Baltimore to Open Extra Disposal Site for Small Commercial Trash Haulers
Tuesday Mar 7th, 2017
Baltimore’s Northwest Transfer Station will open on April 1, 2017, to small, commercial trash haulers who remove loads of unwanted household goods. This provides another legal option for dumping in addition to the Quarantine Road Landfill in South Baltimore, and is the latest step by Mayor Catherine E. Pugh and the Baltimore City Department of Public Works (DPW) to find ways to help keep Baltimore clean.
Small, commercial haulers provide an important service to residents wanting to clear their houses of unwanted items, including old furniture, appliances, or other items that are too bulky for regular trash disposal or too numerous for the City’s bulk trash service. But haulers have to drive miles out of their way to Quarantine Road, sometimes waiting in long lines, to drop off a load.
Worse, unlicensed haulers have been known to avoid the drive and the modest fee to use the landfill by dumping loads of trash in secluded locations. Illegal dumping isn’t just an eyesore, it damages the environment and harms communities. The opening of the Northwest Transfer Station at 5030 Reisterstown Road – already used by DPW trash trucks to dump loads and return to their routes – is also meant to encourage these small haulers to get a license and become part of the solution to illegal dumping.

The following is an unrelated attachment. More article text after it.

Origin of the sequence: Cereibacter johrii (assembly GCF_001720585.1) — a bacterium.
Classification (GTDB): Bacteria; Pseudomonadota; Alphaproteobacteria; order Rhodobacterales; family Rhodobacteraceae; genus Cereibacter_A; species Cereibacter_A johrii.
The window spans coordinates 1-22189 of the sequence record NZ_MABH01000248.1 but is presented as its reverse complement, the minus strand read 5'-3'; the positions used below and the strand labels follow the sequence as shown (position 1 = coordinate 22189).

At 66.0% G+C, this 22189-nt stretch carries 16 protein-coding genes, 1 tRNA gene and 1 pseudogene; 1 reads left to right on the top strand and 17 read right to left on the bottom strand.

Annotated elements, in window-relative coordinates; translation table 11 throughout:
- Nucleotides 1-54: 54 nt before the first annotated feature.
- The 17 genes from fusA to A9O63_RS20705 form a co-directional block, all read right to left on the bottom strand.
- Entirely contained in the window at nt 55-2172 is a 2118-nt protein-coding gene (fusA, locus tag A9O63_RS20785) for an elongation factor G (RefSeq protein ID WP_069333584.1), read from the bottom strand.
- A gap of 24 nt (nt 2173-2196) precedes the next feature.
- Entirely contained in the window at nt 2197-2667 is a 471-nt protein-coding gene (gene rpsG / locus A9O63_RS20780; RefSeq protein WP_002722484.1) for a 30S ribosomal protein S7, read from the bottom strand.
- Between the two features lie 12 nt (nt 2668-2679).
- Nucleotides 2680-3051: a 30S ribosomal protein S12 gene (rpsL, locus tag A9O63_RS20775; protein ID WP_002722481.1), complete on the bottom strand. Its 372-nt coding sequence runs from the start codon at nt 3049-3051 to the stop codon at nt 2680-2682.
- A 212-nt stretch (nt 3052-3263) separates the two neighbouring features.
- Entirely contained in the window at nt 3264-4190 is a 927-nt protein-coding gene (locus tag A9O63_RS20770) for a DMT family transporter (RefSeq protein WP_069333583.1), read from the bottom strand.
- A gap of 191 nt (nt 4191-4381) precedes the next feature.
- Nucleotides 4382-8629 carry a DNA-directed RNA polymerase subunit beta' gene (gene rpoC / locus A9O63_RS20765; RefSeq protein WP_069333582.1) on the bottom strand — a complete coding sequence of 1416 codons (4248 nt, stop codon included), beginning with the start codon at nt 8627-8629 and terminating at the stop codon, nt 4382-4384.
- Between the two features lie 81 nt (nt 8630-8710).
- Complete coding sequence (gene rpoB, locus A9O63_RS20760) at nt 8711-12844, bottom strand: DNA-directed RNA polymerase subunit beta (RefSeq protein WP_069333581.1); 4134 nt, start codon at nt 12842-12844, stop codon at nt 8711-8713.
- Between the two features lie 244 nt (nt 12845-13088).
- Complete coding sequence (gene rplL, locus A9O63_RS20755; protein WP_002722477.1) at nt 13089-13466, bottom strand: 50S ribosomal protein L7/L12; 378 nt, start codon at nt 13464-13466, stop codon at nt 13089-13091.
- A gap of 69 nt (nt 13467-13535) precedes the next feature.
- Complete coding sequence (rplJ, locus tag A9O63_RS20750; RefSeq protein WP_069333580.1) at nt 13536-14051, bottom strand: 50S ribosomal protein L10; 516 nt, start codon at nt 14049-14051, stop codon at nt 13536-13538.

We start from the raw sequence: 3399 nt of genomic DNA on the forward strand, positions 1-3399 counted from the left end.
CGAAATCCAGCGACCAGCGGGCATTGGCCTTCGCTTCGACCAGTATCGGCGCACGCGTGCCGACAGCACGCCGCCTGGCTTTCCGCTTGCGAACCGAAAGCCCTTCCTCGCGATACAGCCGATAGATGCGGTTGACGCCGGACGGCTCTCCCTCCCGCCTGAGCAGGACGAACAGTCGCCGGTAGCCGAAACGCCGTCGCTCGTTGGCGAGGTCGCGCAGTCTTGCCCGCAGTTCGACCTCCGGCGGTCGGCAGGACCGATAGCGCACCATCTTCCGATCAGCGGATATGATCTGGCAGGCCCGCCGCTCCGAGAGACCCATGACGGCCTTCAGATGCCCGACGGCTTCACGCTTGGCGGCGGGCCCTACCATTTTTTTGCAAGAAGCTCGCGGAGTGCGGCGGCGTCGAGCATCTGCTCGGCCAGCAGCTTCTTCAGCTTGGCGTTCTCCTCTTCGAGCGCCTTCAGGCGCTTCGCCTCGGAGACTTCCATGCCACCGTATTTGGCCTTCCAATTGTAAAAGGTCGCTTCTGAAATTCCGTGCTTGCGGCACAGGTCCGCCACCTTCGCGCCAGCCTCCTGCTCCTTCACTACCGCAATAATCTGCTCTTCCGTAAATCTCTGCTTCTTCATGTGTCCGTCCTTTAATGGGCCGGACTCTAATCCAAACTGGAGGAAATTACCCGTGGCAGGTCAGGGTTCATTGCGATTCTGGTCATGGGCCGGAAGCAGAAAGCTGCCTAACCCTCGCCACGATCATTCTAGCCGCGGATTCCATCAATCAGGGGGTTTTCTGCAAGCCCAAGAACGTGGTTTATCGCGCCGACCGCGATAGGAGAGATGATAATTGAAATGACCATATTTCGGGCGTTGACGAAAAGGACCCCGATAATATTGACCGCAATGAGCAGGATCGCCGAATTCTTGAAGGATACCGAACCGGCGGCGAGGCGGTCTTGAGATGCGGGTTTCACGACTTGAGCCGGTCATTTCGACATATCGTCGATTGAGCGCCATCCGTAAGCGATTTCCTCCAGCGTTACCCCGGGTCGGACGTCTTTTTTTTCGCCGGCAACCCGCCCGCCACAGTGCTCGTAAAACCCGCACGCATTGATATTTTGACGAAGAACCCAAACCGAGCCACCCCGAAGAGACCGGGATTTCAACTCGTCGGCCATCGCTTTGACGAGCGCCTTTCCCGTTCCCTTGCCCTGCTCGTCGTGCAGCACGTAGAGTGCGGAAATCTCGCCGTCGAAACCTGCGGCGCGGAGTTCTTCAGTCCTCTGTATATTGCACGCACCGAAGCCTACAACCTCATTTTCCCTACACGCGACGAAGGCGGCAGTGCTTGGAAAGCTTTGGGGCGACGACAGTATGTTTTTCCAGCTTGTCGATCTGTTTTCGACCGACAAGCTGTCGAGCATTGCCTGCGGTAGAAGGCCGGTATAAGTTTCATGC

“Anytime we can make it easier for people to do the right thing and properly dispose of trash, we take another important step to help keep Baltimore clean,” said Mayor Pugh. “Allowing small haulers to use a more convenient facility will help them do business more efficiently, and make it that much easier for haulers who have operated outside the law to comply with commonsense rules.”
Beginning April 1, haulers will be charged just $20 per load, provided the weight of the fully-loaded vehicle does not exceed 7,000 pounds. They will be charged an additional $3.38 for every 100 pounds over that limit. Hours of operation at the Northwest Transfer Station will be 7 a.m. to 5 p.m., Monday through Saturday.
“A year ago we rolled out municipal trash cans, and now we’re preparing to open the Northwest Transfer Center to small haulers,” said DPW Director Rudolph S. Chow, P.E. “We will continue working to make it easier and more convenient for everyone to keep Baltimore clean.”
Baltimore City residents may dump their own trash at any Citizens Convenience Center for free. But those services don’t include disposal of building materials, and are not designed for commercial haulers.
Small haulers who are not already licensed by the City will be given applications to do so. Commercial haulers will need to be licensed in order to use the Northwest Transfer Station and pay the $20 fee. For more information on trash hauler licensing visit health.baltimorecity.gov.